Many studies of asthma are performed in secondary care as part of specific study protocols with tight inclusion and exclusion criteria. Both the attendance at a secondary care institution and the inclusion/exclusion criteria mean that such patients are not typical of the general population. We wished to study a group of asthma patients as close to their homes as possible with as little intrusion as possible and thus to determine how the routine management of these patients in differing primary healthcare settings related to asthma symptom levels (cough, wheeze, night waking, and dyspnoea) and anxiety or depression. The morbidity and mortality of many diseases can be linked to poverty and social deprivation, and poor socioeconomic status may contribute to the aetiology and subsequent management of asthma. We therefore recruited our subjects from two differing primary healthcare settings—inner city and suburban.



GP practices were asked to supply a computerised list of all patients on their asthma register (age range 16–60). Every eighth patient on the asthma register who had received asthma treatment in the previous 6 months was selected for telephone contact. Before telephoning we used practice records to exclude those with bronchiectasis or other pulmonary or cardiac disease, substance abusers, and patients with mental illness. If the selected person was ruled out or if, on telephoning, he/she reported a smoking history of more than 20 pack years, refused to take part, or was unavailable, the next on the list was contacted. We hoped to recruit 40 subjects from each of four GP practices.

After obtaining informed consent, 114 patients were recruited to the study which had local ethical committee approval. Almost half of the cohort contacted and invited to participate declined, were ineligible because of their smoking habit, or were unable to attend due to work (shift workers, working away from home, unable to attend GP practice in working hours) or family commitments (children or carers). All patients were studied at a time when they were clinically stable.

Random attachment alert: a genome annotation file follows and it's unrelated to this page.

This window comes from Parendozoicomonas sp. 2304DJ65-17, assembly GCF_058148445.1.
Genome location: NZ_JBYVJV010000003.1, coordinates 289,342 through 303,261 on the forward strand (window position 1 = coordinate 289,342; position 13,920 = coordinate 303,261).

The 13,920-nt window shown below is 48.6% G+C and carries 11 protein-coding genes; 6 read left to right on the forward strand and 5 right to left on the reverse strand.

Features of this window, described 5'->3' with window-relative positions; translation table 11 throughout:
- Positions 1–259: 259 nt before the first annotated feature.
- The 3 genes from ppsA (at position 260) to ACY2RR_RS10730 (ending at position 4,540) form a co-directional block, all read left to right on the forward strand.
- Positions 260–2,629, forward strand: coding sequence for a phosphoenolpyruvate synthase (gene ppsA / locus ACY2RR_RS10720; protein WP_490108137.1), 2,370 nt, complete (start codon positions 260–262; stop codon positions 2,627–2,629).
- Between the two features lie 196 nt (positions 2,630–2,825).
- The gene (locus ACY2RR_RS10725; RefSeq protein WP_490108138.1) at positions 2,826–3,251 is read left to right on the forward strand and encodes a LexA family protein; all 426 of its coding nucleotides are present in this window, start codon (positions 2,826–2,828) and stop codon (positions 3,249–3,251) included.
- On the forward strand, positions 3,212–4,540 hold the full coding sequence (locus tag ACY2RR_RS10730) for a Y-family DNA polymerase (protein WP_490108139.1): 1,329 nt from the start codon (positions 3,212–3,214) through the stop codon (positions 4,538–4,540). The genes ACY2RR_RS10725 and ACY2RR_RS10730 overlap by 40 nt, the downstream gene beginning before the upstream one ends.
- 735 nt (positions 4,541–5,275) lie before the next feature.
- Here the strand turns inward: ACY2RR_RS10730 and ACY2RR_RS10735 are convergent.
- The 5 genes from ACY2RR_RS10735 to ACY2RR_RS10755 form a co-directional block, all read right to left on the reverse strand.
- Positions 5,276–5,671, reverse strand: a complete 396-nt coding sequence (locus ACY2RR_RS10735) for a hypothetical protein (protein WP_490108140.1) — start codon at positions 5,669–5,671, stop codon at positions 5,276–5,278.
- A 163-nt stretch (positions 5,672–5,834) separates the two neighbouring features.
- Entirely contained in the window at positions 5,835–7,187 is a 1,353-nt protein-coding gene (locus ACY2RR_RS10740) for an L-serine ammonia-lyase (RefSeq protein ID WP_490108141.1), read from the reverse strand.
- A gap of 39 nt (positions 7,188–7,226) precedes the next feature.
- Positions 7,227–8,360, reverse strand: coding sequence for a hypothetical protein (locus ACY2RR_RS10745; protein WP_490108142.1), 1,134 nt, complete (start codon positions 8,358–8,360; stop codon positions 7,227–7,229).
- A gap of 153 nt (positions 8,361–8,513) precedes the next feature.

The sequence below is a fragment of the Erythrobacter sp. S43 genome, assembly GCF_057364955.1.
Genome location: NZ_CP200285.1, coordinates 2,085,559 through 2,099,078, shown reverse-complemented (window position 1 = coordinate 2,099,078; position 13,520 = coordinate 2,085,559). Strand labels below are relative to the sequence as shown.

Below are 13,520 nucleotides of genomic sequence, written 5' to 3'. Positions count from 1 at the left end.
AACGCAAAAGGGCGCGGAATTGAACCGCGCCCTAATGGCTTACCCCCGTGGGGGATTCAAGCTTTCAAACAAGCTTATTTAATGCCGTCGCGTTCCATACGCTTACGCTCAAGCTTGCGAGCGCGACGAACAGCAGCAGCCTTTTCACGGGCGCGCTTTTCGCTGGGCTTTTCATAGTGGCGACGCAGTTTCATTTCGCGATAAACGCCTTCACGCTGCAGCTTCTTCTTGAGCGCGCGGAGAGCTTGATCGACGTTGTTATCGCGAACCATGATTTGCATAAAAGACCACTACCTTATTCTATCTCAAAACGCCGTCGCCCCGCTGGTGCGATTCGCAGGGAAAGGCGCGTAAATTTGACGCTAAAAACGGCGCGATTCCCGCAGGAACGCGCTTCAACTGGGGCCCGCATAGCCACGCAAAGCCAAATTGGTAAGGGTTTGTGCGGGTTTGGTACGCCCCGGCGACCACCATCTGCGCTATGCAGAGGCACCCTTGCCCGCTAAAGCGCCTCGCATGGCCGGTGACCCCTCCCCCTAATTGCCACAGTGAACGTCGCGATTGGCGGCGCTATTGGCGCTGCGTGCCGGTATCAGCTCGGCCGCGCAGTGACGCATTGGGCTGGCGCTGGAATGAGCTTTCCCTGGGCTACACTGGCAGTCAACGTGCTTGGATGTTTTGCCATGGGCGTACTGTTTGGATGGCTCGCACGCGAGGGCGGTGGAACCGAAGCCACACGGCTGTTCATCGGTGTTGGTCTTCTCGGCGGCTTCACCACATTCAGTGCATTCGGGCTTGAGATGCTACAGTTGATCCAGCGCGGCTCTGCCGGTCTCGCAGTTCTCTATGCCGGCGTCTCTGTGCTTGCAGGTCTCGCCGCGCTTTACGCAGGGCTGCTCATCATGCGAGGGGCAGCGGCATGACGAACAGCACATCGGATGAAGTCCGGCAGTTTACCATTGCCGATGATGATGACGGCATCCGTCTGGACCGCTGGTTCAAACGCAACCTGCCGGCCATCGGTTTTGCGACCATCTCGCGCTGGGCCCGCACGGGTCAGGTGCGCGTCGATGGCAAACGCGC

Patients were assessed at their own GP practice or, if unable to attend at a convenient time, were seen in their own homes. Assessment tools were used in a random order but all at the same sitting. These consisted of the Juniper Asthma Quality of Life questionnaire (AQLQ)6 and the locally devised Q score7 as measures of health status in asthma, and the Hospital Anxiety and Depression (HAD) scale8 to assess psychological status. The HAD scale is a 14 point self-assessment scale used for screening for clinically significant anxiety or depression and is a reflection of the patients' feelings at that particular intervention. It consists of seven questions relating to anxiety and seven to depression. Participating subjects are asked to underline their option response for each question. The scores can be totalled to give a depression score and an anxiety score (range 0–21). A value on the HAD score of 7 or less was taken as normal, 8–10 as indicating possible abnormality, and values of 11 or more as being abnormal.8

The Q score is a short patient focused morbidity index consisting of four questions (table 1). Subjects are asked to reflect upon the questions in relation to the past week and have to circle one of the three options. With the Q score a low total score indicates greater control of asthma symptoms. The reverse occurs in the AQLQ scoring system. A low AQLQ score would indicate more symptoms of asthma and thus poorer control. However, it should be noted that the Q score reflects symptoms in the past week while the AQLQ has a 2 week reflective period.

Table 1

Q score questions

Forced expiratory volume in one second (FEV1), forced vital capacity (FVC), and peak expiratory flow (PEF) were recorded using a Micro Medical portable spirometer. The best values from three acceptable attempts were recorded and compared with the European standard reference set.9